The SportingJournal

Chris Froome delighted at 2016 tour de France route

The defending champion of the Tour de France, British rider Chris Froome, has given his tick of approval for the ‘great’ 2016 route for the iconic race which was announced recently in Paris. He hopes that this route will help him to carry on the crown for a hat-trick win. He performed strongly last year and delivered an incredible win, and hopes to achieve the same for Tour de France 2016. The course from 2,187 mile (3519.6 km) long race runs from the 2nd until the 24th of July and is among the toughest races in the world. The 21 stages of the race feature a lot of climbs – 28 in total – and visits Andorra, Spain and Switzerland. There will also be two time trials in the face. Chris Froome, a Team Sky rider, said that ‘it challenges every aspect of cycling – time trials, mountains and a technical descent.’ He went on to say that ‘It’s such an amazing, special race (and though) I’m still 30 years old, I feel I have a lot left in my legs.’

 

He feels that it will suit him better than the tour of 2015, which was a statement in reference to the fact that there were two time trials for a total of 33.5 miles, which was in comparison to a single time trial for the 2015 race. The 103rd edition of the Tour de France will return to Mont Ventoux, fittingly, on Bastille Day (held on the 14th of July) which will be three years after the incredible victory that sealed Froome’s first ever Tour de France win. Froome mentioned that ‘The beautiful thing about the Tour de France is that it’s not specifically about one stage – I think it’s going to take a complete cyclist – but the stage that certainly stands out for me is Mont Ventoux.’ He won the race in 2013 and 2015, and he knows how difficult this climb is and how much potential there is for time won and lost.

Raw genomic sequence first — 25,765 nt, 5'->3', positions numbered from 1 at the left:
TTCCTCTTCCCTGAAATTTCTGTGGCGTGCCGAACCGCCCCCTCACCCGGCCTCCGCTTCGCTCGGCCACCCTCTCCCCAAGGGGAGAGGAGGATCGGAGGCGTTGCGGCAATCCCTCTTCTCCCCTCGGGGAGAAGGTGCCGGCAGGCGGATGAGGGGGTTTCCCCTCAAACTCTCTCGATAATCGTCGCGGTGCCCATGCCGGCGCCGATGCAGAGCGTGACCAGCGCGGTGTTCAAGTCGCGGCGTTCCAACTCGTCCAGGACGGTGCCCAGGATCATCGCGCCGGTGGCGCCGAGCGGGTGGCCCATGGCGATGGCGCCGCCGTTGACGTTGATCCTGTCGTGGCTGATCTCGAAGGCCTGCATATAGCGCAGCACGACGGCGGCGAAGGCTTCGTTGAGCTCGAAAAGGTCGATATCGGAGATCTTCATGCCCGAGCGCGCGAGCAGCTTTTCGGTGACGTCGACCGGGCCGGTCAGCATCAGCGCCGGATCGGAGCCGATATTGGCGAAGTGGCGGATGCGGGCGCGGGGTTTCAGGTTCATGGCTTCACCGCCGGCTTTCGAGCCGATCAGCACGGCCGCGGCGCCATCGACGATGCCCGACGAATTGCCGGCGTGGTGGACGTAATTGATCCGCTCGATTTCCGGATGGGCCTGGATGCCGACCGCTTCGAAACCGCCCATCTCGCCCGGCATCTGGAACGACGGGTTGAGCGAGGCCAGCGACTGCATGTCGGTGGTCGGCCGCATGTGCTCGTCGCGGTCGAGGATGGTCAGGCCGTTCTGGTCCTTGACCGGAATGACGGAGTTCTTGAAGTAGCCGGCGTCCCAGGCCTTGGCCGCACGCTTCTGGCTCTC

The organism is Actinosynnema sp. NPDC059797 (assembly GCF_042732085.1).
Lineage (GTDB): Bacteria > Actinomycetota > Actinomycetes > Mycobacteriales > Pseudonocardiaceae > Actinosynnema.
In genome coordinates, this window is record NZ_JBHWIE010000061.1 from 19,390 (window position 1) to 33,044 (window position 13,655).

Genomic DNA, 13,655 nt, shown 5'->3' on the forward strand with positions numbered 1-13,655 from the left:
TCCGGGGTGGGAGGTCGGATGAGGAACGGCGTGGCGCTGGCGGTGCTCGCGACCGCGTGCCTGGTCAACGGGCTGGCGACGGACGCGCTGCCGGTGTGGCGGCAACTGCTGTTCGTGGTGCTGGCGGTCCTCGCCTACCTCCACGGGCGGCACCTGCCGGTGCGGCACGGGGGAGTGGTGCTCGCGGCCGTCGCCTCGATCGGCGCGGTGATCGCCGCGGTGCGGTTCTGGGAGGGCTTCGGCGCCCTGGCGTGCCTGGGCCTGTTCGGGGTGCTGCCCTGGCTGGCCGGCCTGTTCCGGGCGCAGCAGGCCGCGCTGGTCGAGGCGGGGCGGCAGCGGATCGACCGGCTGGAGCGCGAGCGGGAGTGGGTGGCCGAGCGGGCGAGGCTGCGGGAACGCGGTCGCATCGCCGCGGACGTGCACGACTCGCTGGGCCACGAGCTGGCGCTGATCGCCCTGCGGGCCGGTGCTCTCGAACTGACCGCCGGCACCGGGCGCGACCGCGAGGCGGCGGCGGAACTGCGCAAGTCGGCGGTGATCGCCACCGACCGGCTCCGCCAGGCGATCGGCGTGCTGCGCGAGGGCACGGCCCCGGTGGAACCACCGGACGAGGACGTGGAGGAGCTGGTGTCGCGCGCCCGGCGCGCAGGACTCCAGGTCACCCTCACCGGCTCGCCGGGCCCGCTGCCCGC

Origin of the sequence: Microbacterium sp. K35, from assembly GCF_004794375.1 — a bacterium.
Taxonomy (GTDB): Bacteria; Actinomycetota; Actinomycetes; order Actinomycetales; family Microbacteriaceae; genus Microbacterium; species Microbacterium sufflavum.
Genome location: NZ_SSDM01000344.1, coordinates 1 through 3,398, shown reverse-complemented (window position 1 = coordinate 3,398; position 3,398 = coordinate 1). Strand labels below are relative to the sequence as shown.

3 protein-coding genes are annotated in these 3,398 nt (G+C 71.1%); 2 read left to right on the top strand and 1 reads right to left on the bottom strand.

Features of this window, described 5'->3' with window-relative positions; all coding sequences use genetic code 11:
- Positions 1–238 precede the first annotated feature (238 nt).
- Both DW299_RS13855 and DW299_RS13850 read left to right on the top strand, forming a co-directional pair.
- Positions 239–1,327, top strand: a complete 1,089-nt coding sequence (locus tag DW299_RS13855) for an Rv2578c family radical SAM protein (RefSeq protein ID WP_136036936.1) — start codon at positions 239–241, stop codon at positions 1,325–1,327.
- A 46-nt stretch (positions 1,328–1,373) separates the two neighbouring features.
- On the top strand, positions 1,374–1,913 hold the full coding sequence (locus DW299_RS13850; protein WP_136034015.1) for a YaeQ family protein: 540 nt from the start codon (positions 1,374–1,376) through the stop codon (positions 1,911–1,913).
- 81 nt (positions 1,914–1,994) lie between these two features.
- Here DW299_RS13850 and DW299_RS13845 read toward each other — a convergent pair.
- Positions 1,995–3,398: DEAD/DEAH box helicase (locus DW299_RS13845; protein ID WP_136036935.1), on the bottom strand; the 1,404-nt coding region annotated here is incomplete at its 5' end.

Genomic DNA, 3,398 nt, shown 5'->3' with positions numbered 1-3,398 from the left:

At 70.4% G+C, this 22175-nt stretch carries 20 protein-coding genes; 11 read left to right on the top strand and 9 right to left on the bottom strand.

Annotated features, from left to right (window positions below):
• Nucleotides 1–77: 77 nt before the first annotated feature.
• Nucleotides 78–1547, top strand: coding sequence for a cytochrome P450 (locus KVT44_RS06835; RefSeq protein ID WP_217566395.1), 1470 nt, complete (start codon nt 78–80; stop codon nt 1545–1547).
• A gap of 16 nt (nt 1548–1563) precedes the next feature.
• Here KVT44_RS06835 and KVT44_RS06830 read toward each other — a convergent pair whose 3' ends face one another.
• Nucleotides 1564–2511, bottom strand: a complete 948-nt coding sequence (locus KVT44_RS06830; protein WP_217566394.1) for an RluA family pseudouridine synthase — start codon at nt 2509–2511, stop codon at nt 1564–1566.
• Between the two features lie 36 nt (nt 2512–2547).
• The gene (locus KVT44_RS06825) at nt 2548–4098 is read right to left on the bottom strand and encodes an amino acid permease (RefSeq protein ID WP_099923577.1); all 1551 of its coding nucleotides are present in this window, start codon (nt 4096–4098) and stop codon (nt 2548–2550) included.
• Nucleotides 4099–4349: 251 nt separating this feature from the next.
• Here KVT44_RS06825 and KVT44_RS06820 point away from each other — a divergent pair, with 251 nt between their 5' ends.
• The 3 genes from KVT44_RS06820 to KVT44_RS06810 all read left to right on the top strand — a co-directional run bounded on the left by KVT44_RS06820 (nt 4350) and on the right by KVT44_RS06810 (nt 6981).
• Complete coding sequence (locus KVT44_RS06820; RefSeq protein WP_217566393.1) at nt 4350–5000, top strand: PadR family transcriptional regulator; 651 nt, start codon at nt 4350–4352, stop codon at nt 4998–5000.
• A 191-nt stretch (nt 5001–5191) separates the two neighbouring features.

After the tour leaves Normandy, it winds its way down to the Pyrenees and heads out on a tough fifth stage to Le Lioran in the Massif Central. Experts state that this is the most challenging day in a pretty sprinter-friendly first week. The first week opens with a sharp dash to Utah Beach – a fact that should put a sprinter in yellow for the third time in the past four years. That said, once the race hits the Pyrenees on stage seven, the Tour heads back to recent type and becomes more about the climbing contest that it’s renowned for.

 

British sprinter Mark Cavendish was quoted as saying ‘It’s so hard – for 21 days it’s going to be full gas!’

 

Among other highlights of the race are a leg-meltingly brutal 183 km stage from Pau to Bagneres de Luchon, closely followed by a huge day in Andorra. The Alps’ most testing climbs will show the winners from the losers in this incredible race. Let’s take a look at the breakdown of the stages, below.

 

2016 Tour de France Stages

 

Stage 1: 2nd July. From Mont Saint-Michel to Utah Beach Sainte-Marie-du-Mont, 188km

 

Stage 2: 3rd July. From Saint-Lo to Cherbourg-Octeville, 182km

 

Stage 3: 4th July. From Granville to Angers, 222km

 

Stage 4: 5th July. From Saumur to Limoges, 232km

 

Stage 5: 6th July. From Limoges to Le Lioran, 216km

 

Stage 6: 7th July. From Arpajon-sur-Cere to Montauban, 187km

 

Stage 7: 8th July. From L’Isle-Jourdain to Lac de Payolle, 162km

 

Stage 8: 9th July. From Pau to Bagneres-de-Luchon, 183km

 

Stage 9: 10th July. From Vielha Val d’Aran (Spain) to Andorre Arcalis (Andorra), 184km

 

First rest day: 11th July

 

Stage 10: 12th July. From Escaldes-Engordany (Andorra) to Revel, 198km

 

Stage 11: 13th July. From Carcassonne to Montpellier, 164km

 

Stage 12: 14th July. From Montpellier to Mont Ventoux, 185km

 

Stage 13: 15th July. From Bourg-Saint-Andeol to La Caverne du Pont-d’Arc, 37km (individiual time-trial)

 

Stage 14: 16th July. From Montelimar to Villars-les-Dombes Parc des Oiseaux, 208km

 

Stage 15: 17th July. From Bourg-en-Bresse to Culoz, 159km

 

Stage 16: 18th July. From Moirans-en-Montagne to Berne (Switzerland), 206km

 

Second rest day: 19th July

 

Stage 17: 20th July. From Berne (Switzerland) to Finhaut-Emosson (Switzerland), 184km

 

Stage 18: 21st July. From Sallanches to Megeve, 17km (individual time-trial)

 

Stage 19: 22nd July. From Albertville to Saint-Gervais Mont Blanc, 146km

 

Stage 20: 23rd July. From Megeve to Morzine, 146km

 

Stage 21: 24th July. From Chantilly to Paris, Champs-Elysees, 113km

 

End

Make sure you Follow @SportingJournl on Twitter for the latest Sports News & Opinion

21

Jul

Latest News

Copyright © 2018 The SportingJournal - Australian Sports News & Opinion Web site by Show & Tell - Melbourne, Australia